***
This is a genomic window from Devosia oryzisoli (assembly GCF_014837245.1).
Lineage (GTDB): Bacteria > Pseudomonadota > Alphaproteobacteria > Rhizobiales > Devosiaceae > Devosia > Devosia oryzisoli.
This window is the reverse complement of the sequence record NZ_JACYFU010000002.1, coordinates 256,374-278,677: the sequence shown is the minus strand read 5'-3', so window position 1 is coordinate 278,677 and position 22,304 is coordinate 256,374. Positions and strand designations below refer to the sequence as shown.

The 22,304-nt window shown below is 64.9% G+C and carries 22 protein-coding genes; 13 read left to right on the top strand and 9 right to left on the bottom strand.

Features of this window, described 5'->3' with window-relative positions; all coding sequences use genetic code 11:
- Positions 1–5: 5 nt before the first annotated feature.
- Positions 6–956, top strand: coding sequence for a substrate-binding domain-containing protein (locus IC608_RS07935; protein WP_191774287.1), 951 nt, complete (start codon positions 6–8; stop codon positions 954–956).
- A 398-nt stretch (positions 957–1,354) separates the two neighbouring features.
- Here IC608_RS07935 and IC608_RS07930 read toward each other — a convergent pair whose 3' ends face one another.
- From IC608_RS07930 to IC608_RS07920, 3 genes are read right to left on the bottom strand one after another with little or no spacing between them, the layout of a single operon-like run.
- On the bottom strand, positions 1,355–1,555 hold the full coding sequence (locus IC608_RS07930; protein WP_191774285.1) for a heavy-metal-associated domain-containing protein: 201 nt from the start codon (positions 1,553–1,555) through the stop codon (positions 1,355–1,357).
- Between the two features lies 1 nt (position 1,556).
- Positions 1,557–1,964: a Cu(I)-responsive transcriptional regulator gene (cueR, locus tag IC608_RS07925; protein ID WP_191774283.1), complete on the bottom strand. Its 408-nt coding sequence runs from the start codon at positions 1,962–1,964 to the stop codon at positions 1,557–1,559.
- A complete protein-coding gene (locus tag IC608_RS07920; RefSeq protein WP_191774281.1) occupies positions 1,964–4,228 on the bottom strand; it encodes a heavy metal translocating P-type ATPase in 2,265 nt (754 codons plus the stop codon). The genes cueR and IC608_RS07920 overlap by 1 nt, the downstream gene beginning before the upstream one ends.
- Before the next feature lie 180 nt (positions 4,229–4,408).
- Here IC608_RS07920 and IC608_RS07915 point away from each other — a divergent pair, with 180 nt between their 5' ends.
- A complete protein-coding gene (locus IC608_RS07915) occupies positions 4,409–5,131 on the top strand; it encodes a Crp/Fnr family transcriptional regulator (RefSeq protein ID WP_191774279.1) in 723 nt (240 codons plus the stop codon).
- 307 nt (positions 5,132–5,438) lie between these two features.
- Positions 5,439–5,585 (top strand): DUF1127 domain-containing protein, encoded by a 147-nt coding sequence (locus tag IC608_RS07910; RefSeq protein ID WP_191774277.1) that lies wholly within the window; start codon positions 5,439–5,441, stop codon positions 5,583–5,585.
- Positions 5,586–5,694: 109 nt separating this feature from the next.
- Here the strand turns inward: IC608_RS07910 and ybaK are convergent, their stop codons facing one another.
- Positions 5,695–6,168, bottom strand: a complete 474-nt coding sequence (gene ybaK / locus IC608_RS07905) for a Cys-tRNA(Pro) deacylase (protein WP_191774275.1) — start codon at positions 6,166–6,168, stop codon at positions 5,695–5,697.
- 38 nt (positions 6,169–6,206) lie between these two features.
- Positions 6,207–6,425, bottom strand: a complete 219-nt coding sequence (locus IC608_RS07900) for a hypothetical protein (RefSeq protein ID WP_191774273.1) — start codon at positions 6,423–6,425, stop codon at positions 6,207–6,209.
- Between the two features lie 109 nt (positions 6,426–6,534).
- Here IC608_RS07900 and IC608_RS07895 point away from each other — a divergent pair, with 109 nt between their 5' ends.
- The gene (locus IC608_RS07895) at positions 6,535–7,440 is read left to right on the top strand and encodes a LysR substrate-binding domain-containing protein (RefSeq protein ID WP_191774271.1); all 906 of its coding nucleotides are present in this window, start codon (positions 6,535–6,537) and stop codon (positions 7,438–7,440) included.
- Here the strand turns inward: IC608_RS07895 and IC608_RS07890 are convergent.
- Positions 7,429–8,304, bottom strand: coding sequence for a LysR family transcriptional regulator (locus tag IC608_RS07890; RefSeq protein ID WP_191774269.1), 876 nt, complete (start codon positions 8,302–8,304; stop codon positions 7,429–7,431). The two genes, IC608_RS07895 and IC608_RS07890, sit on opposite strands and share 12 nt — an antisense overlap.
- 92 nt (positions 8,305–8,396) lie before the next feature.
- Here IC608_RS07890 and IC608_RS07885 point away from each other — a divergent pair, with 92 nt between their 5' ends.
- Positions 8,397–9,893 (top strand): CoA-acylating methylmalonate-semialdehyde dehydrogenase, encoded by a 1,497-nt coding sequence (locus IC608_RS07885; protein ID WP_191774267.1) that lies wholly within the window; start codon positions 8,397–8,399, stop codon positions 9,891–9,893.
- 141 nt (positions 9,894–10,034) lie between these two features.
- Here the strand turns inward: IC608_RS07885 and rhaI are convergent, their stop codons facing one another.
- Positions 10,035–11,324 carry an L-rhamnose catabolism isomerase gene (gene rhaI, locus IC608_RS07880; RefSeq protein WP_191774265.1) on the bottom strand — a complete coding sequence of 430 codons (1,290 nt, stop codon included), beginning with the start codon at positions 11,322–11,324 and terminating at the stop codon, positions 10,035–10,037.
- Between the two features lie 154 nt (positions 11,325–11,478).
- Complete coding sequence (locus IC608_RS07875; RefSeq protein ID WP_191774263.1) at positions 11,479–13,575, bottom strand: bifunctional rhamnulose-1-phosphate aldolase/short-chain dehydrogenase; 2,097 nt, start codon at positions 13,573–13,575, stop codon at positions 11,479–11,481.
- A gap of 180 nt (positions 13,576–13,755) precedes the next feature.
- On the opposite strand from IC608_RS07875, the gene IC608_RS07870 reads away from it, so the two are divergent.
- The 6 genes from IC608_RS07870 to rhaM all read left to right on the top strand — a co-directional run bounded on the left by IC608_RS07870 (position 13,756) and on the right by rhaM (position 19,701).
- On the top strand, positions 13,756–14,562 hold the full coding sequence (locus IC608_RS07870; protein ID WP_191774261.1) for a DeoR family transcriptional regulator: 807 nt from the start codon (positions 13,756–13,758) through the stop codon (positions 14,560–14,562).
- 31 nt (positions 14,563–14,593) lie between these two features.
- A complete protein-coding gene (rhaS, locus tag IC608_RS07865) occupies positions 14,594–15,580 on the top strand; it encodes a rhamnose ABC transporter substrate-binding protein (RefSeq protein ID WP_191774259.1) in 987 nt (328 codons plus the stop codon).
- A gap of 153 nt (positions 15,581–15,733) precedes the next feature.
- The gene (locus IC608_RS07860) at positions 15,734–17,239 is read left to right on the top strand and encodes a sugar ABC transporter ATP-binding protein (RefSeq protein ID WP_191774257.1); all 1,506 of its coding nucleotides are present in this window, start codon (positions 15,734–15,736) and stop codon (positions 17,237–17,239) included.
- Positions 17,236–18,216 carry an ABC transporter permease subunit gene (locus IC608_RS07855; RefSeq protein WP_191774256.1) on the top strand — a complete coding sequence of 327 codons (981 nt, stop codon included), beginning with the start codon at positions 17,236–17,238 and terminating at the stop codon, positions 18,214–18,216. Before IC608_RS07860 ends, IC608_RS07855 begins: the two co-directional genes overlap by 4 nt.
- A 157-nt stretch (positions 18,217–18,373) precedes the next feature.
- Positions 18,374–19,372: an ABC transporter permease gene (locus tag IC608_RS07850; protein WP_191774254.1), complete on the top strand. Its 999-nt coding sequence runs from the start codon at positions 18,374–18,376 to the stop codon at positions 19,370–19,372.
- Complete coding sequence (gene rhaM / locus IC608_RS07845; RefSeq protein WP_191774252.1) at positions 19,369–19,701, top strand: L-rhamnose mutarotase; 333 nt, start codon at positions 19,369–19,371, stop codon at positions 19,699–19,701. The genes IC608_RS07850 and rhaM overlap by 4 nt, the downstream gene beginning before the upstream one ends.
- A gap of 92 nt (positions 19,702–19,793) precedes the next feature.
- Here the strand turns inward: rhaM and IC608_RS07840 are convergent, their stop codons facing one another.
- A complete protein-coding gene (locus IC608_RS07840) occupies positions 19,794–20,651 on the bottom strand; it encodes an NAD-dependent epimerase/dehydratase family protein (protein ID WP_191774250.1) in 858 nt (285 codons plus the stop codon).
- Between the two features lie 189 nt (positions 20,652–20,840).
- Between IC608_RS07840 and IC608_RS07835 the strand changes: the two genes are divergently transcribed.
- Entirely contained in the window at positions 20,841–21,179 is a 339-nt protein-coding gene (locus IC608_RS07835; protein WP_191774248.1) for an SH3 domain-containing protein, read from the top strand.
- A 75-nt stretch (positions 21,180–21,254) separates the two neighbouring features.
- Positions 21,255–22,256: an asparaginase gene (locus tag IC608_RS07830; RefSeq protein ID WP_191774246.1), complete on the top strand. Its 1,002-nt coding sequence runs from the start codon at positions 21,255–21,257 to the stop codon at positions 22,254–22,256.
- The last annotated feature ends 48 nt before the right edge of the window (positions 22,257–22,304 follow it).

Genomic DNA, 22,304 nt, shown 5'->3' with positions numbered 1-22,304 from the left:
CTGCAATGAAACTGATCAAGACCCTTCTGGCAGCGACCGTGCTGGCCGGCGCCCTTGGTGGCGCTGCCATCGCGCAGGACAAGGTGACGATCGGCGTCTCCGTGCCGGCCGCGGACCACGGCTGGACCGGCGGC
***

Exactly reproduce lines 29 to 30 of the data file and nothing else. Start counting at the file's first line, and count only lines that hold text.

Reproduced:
- Positions 7,429–8,304, bottom strand: coding sequence for a LysR family transcriptional regulator (locus tag IC608_RS07890; RefSeq protein ID WP_191774269.1), 876 nt, complete (start codon positions 8,302–8,304; stop codon positions 7,429–7,431). The two genes, IC608_RS07895 and IC608_RS07890, sit on opposite strands and share 12 nt — an antisense overlap.
- 92 nt (positions 8,305–8,396) lie before the next feature.